Editors note: This story has been updated throughout.
The latest battle over the efficacy of lethal injection drugs made by compounding pharmacies surfaced on Tuesday in an eleventh-hour appeal filed on behalf of a Texas inmate scheduled to be put to death on Wednesday.
Lawyers Maurie Levin of Philadelphia and Jonathan Ross of Houston filed the federal appeal for Willie Trottie, 45, claiming the Texas Department of Criminal Justice (TDCJ) intends to use expired pentobarbital that was produced by a compounding pharmacy and not by a drug manufacturer — and that has not been tested for sterility or potency in six months.
"There is a substantial risk that the use of expired drugs will subject Mr. Trottie to tortuous pain," the lawyers wrote in the appeal, filed before the U.S. 5th Circuit Court of Appeals in New Orleans. They argued that the drug stock TDCJ currently has on hand violates Trottie's 8th Amendment right to be free of "cruel and unusual punishment."
TDCJ spokesman Jason Clark insisted on Tuesday that the two 2.5-gram vials of pentobarbital expected to be used to execute Trottie on Wednesday evening have a "by use date" of Sept. 30. Two backup vials of pentobarbital have a "by use date" of Oct. 31.
"The drugs have been tested for potency and defect," he said. "The drugs have a potency of 108 percent and were found to have no defects."
For the past year, TDCJ and prisons nationwide that execute prisoners by lethal injection have had to mix up their drug cocktails and turn to compounding pharmacies to make the drugs they need for execution. That’s because drug manufacturers — many of them based in Europe — have stopped selling their wares for use in U.S. executions.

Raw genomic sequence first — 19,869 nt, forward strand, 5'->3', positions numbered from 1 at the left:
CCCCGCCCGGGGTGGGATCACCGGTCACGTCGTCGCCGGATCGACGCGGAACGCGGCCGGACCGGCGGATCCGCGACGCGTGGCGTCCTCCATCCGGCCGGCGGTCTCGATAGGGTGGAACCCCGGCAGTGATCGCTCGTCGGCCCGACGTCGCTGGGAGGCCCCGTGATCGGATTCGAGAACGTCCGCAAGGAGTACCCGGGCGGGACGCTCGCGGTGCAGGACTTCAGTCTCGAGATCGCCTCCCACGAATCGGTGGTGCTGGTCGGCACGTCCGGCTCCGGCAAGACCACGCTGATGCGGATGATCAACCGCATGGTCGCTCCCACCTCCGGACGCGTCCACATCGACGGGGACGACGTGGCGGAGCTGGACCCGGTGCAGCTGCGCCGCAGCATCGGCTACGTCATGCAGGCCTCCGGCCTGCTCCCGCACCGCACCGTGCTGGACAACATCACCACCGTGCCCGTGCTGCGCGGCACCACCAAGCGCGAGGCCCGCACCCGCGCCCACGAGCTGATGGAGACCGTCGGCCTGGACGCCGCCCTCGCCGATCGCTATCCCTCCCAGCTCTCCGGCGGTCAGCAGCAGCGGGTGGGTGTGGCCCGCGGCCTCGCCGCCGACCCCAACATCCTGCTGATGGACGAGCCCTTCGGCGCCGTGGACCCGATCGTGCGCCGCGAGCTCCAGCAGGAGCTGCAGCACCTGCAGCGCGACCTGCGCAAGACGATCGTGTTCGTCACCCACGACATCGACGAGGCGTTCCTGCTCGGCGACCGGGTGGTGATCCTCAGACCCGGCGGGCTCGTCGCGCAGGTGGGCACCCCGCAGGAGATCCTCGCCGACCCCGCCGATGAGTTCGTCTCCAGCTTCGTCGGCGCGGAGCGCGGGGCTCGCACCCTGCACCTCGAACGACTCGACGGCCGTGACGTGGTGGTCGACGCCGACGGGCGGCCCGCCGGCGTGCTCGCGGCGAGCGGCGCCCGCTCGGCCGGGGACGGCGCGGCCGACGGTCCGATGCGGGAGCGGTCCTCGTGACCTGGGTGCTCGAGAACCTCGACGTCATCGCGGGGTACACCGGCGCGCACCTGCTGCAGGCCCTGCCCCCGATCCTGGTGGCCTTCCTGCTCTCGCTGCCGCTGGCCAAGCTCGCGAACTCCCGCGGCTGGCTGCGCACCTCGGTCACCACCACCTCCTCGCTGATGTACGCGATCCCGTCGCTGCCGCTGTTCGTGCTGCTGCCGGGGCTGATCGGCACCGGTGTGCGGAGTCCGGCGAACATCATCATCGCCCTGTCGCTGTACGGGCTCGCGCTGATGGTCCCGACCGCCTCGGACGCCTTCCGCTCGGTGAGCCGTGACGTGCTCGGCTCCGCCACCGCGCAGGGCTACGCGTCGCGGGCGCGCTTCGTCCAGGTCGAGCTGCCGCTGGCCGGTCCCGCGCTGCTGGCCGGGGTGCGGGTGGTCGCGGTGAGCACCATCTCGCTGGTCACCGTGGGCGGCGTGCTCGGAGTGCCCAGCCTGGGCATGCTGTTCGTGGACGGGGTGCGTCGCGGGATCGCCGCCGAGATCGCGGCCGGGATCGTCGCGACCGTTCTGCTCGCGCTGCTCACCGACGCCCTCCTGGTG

Clark said that according to the "industry standard” and the most recent round of testing, the compounded drug expected to be used in Trottie’s execution is good through the last day of September.
But Trottie's attorneys, noting that the testing on the drug occurred back in March, wrote in their appeal that there is no science to back up the agency's claim that the drugs are cleared for use.
"Defendants' bald assertion that the drugs will not expire until Sept. 30 is not supported by either documentary or expert evidence," they wrote.
In their appeal, Trottie's lawyers took aim at the testing lab used by TDCJ, Eagle Analytical Services of Houston, which was cited in 2013 by the Food and Drug Administration (FDA) for not using “scientifically sound and appropriate specifications, standards and test procedures to assure that components conform to appropriate standards of identity, strength, quality and purity.”
Since 2004, Eagle Analytical has operated as a "contract laboratory" for compounding pharmacies — pharmacies that mix drugs on demand through a prescription. In its response to the FDA report, Eagle's lawyers claimed they were being held to a standard used for drug manufacturers, not compounding pharmacies.
Trottie's lawyers claim problems in four recent executions can be traced to either untested combinations of lethal drugs or those compounded by pharmacies.
On Jan. 9, Michael Lee Wilson's final words in his Oklahoma execution were "I feel my whole body burning" after the three-drug cocktail there, which included compounded pentobarbital, was injected.
A week later, Ohio condemned inmate Dennis McGuire struggled and choked for about 10 minutes during his execution, the first to use manufactured midazolam.
On April 29, it took 43 minutes for Oklahoma death row inmate Clayton Lockett to die, reportedly from a heart attack, after midazolam was used.
On July 23 in Arizona, Joseph Wood's execution took nearly two hours to complete. Midazolam was also used in that execution.
If carried out on Wednesday, Trottie's execution will be the 516th in Texas since the state reinstated the death penalty in 1982, and the eighth for TDCJ so far this year. Texas switched to compounded pentobarbital a year ago after its supplies of manufactured pentobarbital ran out.